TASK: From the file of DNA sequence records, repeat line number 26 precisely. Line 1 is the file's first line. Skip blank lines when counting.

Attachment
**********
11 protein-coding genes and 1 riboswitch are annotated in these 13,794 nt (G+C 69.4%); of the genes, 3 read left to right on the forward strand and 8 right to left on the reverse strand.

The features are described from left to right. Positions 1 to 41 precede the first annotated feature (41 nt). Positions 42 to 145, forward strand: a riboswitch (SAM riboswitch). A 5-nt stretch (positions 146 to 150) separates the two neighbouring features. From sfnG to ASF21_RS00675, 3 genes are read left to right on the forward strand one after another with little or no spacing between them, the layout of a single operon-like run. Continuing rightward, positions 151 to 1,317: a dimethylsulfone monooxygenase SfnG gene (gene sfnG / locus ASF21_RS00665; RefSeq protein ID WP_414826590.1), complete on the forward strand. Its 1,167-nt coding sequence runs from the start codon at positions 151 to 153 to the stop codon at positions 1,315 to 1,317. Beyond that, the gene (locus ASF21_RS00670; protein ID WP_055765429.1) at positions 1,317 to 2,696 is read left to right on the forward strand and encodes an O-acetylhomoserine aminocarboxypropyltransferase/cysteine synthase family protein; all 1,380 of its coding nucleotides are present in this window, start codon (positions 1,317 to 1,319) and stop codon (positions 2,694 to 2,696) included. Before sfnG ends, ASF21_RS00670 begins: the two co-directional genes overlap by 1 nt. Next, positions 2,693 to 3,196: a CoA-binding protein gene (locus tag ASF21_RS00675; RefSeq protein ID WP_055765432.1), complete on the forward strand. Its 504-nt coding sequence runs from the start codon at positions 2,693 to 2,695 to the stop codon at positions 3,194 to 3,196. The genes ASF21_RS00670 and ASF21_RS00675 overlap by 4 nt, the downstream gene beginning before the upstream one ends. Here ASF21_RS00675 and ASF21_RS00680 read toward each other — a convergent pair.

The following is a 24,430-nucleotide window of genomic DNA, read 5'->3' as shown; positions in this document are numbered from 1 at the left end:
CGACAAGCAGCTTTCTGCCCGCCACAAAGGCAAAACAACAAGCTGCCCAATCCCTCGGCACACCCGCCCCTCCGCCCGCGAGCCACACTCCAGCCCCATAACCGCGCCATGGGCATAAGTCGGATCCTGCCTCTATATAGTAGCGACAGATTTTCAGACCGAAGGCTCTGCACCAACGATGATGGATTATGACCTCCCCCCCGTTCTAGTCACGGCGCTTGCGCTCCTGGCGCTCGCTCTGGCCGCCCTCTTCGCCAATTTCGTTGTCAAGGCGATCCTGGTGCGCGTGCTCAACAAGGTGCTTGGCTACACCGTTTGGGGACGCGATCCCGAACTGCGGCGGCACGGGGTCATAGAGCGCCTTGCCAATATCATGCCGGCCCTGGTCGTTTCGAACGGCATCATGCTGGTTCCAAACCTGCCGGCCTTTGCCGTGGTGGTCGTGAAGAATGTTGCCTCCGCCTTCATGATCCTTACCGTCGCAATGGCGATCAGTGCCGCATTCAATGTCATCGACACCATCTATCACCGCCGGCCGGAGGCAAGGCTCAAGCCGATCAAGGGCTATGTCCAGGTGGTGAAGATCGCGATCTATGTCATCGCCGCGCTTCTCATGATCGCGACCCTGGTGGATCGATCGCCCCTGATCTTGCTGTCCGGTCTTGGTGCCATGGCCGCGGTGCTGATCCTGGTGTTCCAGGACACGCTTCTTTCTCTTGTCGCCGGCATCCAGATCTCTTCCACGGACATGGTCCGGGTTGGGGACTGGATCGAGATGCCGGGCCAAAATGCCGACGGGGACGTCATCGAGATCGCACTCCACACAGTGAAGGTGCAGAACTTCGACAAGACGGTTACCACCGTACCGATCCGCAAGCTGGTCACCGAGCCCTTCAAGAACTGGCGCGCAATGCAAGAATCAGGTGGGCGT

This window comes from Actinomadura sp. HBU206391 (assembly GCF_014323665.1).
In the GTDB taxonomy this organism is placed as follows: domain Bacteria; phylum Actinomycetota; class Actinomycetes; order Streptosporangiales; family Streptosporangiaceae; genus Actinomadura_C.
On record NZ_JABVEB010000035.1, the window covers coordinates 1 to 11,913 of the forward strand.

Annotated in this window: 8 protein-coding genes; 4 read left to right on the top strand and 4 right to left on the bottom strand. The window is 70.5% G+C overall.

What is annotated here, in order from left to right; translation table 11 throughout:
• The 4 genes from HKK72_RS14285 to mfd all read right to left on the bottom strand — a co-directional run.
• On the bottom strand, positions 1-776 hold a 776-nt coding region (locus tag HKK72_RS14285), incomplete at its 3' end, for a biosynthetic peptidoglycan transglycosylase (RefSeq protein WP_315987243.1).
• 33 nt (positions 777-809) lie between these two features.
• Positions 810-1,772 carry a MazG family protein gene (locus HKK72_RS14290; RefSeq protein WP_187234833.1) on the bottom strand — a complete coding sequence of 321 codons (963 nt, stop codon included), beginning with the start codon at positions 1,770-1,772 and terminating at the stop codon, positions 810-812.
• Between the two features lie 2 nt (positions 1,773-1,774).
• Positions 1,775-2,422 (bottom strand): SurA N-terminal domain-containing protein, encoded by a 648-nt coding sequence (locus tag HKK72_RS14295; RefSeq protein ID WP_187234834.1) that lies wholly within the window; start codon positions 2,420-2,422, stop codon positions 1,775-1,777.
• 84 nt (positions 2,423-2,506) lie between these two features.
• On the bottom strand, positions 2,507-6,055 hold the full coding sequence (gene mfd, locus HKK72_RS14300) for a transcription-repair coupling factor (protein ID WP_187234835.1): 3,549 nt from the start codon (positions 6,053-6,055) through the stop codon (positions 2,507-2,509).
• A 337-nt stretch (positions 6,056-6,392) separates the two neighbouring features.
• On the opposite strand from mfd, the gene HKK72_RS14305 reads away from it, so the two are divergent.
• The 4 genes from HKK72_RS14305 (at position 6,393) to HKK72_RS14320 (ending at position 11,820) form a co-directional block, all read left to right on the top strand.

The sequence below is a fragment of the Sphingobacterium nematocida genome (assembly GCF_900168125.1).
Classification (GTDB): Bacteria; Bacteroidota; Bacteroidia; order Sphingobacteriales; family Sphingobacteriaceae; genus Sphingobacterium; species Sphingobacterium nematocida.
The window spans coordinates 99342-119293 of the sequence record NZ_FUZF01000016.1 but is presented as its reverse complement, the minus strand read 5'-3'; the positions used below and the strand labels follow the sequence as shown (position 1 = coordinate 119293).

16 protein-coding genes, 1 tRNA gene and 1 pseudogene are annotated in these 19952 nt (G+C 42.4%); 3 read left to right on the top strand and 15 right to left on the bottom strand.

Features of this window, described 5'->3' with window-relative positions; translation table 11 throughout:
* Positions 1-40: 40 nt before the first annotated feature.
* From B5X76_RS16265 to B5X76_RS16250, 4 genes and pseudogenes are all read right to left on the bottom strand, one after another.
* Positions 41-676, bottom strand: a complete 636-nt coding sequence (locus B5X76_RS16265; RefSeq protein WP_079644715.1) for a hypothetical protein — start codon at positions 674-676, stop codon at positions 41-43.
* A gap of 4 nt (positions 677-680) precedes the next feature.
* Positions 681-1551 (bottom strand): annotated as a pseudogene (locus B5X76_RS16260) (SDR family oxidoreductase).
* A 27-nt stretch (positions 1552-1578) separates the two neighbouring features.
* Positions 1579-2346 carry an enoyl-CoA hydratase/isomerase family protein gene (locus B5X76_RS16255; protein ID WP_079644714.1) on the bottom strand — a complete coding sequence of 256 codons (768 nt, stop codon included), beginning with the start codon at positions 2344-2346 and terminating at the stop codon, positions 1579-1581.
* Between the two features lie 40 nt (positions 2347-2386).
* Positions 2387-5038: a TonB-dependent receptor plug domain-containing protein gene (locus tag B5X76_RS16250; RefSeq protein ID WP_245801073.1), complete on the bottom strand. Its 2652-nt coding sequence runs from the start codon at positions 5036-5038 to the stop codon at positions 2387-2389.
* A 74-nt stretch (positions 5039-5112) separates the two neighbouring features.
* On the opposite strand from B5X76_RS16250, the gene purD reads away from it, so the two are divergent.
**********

* Positions 1-40: 40 nt before the first annotated feature.